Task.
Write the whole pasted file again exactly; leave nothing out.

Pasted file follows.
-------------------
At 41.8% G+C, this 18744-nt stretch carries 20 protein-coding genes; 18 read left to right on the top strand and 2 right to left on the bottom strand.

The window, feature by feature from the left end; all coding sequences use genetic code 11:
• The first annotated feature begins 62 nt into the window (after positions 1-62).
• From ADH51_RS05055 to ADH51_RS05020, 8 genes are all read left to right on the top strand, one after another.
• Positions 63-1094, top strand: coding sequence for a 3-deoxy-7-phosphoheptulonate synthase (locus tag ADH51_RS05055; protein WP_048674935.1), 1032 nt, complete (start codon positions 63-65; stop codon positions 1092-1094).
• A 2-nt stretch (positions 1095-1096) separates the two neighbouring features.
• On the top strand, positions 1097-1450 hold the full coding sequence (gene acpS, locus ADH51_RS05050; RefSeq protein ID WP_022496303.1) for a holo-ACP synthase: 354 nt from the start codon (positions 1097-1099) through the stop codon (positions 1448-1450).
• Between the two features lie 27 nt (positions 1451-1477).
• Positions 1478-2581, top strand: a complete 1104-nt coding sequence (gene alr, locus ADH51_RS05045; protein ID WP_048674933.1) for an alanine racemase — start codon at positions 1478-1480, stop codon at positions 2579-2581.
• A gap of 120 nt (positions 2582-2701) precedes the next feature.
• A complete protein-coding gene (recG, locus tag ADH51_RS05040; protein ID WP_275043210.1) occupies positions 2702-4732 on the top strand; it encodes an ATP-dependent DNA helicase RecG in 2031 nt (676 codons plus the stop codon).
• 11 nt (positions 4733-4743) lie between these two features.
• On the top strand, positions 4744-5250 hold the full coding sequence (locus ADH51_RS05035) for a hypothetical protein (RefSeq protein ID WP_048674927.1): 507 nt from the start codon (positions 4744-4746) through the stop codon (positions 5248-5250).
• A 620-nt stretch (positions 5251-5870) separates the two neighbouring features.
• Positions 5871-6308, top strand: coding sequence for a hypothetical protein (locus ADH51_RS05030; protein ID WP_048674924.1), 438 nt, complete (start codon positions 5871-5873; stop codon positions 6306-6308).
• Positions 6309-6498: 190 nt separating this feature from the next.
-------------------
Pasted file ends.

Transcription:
At 41.8% G+C, this 18744-nt stretch carries 20 protein-coding genes; 18 read left to right on the top strand and 2 right to left on the bottom strand.

The window, feature by feature from the left end; all coding sequences use genetic code 11:
• The first annotated feature begins 62 nt into the window (after positions 1-62).
• From ADH51_RS05055 to ADH51_RS05020, 8 genes are all read left to right on the top strand, one after another.
• Positions 63-1094, top strand: coding sequence for a 3-deoxy-7-phosphoheptulonate synthase (locus tag ADH51_RS05055; protein WP_048674935.1), 1032 nt, complete (start codon positions 63-65; stop codon positions 1092-1094).
• A 2-nt stretch (positions 1095-1096) separates the two neighbouring features.
• On the top strand, positions 1097-1450 hold the full coding sequence (gene acpS, locus ADH51_RS05050; RefSeq protein ID WP_022496303.1) for a holo-ACP synthase: 354 nt from the start codon (positions 1097-1099) through the stop codon (positions 1448-1450).
• Between the two features lie 27 nt (positions 1451-1477).
• Positions 1478-2581, top strand: a complete 1104-nt coding sequence (gene alr, locus ADH51_RS05045; protein ID WP_048674933.1) for an alanine racemase — start codon at positions 1478-1480, stop codon at positions 2579-2581.
• A gap of 120 nt (positions 2582-2701) precedes the next feature.
• A complete protein-coding gene (recG, locus tag ADH51_RS05040; protein ID WP_275043210.1) occupies positions 2702-4732 on the top strand; it encodes an ATP-dependent DNA helicase RecG in 2031 nt (676 codons plus the stop codon).
• 11 nt (positions 4733-4743) lie between these two features.
• On the top strand, positions 4744-5250 hold the full coding sequence (locus ADH51_RS05035) for a hypothetical protein (RefSeq protein ID WP_048674927.1): 507 nt from the start codon (positions 4744-4746) through the stop codon (positions 5248-5250).
• A 620-nt stretch (positions 5251-5870) separates the two neighbouring features.
• Positions 5871-6308, top strand: coding sequence for a hypothetical protein (locus ADH51_RS05030; protein ID WP_048674924.1), 438 nt, complete (start codon positions 5871-5873; stop codon positions 6306-6308).
• Positions 6309-6498: 190 nt separating this feature from the next.